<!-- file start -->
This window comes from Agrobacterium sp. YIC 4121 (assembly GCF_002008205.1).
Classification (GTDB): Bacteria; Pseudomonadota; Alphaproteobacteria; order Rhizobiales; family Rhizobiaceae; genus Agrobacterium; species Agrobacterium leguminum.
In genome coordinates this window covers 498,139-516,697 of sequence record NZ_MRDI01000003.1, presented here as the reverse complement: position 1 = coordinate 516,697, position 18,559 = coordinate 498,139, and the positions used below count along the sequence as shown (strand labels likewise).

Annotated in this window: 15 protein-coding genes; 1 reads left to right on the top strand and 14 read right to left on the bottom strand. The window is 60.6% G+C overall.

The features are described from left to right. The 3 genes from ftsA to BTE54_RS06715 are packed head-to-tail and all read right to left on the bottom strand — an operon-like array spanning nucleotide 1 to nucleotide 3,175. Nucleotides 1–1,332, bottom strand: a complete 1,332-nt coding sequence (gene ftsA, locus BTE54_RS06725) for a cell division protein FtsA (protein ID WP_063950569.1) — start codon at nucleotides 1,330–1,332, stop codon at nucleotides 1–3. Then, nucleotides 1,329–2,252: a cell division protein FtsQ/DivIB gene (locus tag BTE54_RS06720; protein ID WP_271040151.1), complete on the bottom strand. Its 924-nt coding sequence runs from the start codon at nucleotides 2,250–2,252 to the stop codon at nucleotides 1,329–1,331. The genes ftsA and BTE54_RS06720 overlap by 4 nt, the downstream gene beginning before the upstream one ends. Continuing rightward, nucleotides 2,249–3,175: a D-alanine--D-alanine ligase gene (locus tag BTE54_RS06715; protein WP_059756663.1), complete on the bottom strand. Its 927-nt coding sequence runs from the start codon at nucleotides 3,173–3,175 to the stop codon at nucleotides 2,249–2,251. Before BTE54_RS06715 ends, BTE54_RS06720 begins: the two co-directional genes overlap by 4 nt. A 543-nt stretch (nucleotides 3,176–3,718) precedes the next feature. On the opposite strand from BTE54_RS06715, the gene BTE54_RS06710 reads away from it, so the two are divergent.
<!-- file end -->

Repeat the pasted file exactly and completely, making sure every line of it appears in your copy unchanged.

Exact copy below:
This window comes from Agrobacterium sp. YIC 4121 (assembly GCF_002008205.1).
Classification (GTDB): Bacteria; Pseudomonadota; Alphaproteobacteria; order Rhizobiales; family Rhizobiaceae; genus Agrobacterium; species Agrobacterium leguminum.
In genome coordinates this window covers 498,139-516,697 of sequence record NZ_MRDI01000003.1, presented here as the reverse complement: position 1 = coordinate 516,697, position 18,559 = coordinate 498,139, and the positions used below count along the sequence as shown (strand labels likewise).

Annotated in this window: 15 protein-coding genes; 1 reads left to right on the top strand and 14 read right to left on the bottom strand. The window is 60.6% G+C overall.

The features are described from left to right. The 3 genes from ftsA to BTE54_RS06715 are packed head-to-tail and all read right to left on the bottom strand — an operon-like array spanning nucleotide 1 to nucleotide 3,175. Nucleotides 1–1,332, bottom strand: a complete 1,332-nt coding sequence (gene ftsA, locus BTE54_RS06725) for a cell division protein FtsA (protein ID WP_063950569.1) — start codon at nucleotides 1,330–1,332, stop codon at nucleotides 1–3. Then, nucleotides 1,329–2,252: a cell division protein FtsQ/DivIB gene (locus tag BTE54_RS06720; protein ID WP_271040151.1), complete on the bottom strand. Its 924-nt coding sequence runs from the start codon at nucleotides 2,250–2,252 to the stop codon at nucleotides 1,329–1,331. The genes ftsA and BTE54_RS06720 overlap by 4 nt, the downstream gene beginning before the upstream one ends. Continuing rightward, nucleotides 2,249–3,175: a D-alanine--D-alanine ligase gene (locus tag BTE54_RS06715; protein WP_059756663.1), complete on the bottom strand. Its 927-nt coding sequence runs from the start codon at nucleotides 3,173–3,175 to the stop codon at nucleotides 2,249–2,251. Before BTE54_RS06715 ends, BTE54_RS06720 begins: the two co-directional genes overlap by 4 nt. A 543-nt stretch (nucleotides 3,176–3,718) precedes the next feature. On the opposite strand from BTE54_RS06715, the gene BTE54_RS06710 reads away from it, so the two are divergent.